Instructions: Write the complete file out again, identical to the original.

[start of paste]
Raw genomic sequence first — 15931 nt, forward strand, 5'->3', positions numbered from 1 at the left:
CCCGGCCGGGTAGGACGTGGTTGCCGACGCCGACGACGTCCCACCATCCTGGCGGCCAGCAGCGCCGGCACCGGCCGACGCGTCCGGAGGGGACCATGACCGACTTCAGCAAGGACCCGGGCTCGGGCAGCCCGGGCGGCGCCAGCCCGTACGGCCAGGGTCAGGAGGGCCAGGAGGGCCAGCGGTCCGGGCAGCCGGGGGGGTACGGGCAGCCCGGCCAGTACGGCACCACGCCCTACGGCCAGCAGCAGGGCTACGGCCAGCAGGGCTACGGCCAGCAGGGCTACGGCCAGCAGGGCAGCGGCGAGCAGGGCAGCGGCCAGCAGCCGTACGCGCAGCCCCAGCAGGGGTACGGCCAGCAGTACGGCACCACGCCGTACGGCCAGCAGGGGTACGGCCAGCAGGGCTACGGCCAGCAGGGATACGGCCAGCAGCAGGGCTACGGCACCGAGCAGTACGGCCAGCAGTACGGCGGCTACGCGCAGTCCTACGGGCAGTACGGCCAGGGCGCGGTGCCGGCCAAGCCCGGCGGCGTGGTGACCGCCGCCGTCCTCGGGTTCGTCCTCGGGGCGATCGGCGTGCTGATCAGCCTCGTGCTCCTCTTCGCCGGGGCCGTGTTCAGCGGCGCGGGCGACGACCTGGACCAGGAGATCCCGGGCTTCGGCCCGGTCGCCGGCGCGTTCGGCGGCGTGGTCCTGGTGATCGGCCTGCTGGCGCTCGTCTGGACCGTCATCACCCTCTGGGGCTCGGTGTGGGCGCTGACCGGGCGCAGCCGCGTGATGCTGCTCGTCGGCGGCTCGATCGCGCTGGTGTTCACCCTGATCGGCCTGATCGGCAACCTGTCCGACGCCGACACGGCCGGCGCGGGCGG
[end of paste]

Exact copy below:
Raw genomic sequence first — 15931 nt, forward strand, 5'->3', positions numbered from 1 at the left:
CCCGGCCGGGTAGGACGTGGTTGCCGACGCCGACGACGTCCCACCATCCTGGCGGCCAGCAGCGCCGGCACCGGCCGACGCGTCCGGAGGGGACCATGACCGACTTCAGCAAGGACCCGGGCTCGGGCAGCCCGGGCGGCGCCAGCCCGTACGGCCAGGGTCAGGAGGGCCAGGAGGGCCAGCGGTCCGGGCAGCCGGGGGGGTACGGGCAGCCCGGCCAGTACGGCACCACGCCCTACGGCCAGCAGCAGGGCTACGGCCAGCAGGGCTACGGCCAGCAGGGCTACGGCCAGCAGGGCAGCGGCGAGCAGGGCAGCGGCCAGCAGCCGTACGCGCAGCCCCAGCAGGGGTACGGCCAGCAGTACGGCACCACGCCGTACGGCCAGCAGGGGTACGGCCAGCAGGGCTACGGCCAGCAGGGATACGGCCAGCAGCAGGGCTACGGCACCGAGCAGTACGGCCAGCAGTACGGCGGCTACGCGCAGTCCTACGGGCAGTACGGCCAGGGCGCGGTGCCGGCCAAGCCCGGCGGCGTGGTGACCGCCGCCGTCCTCGGGTTCGTCCTCGGGGCGATCGGCGTGCTGATCAGCCTCGTGCTCCTCTTCGCCGGGGCCGTGTTCAGCGGCGCGGGCGACGACCTGGACCAGGAGATCCCGGGCTTCGGCCCGGTCGCCGGCGCGTTCGGCGGCGTGGTCCTGGTGATCGGCCTGCTGGCGCTCGTCTGGACCGTCATCACCCTCTGGGGCTCGGTGTGGGCGCTGACCGGGCGCAGCCGCGTGATGCTGCTCGTCGGCGGCTCGATCGCGCTGGTGTTCACCCTGATCGGCCTGATCGGCAACCTGTCCGACGCCGACACGGCCGGCGCGGGCGG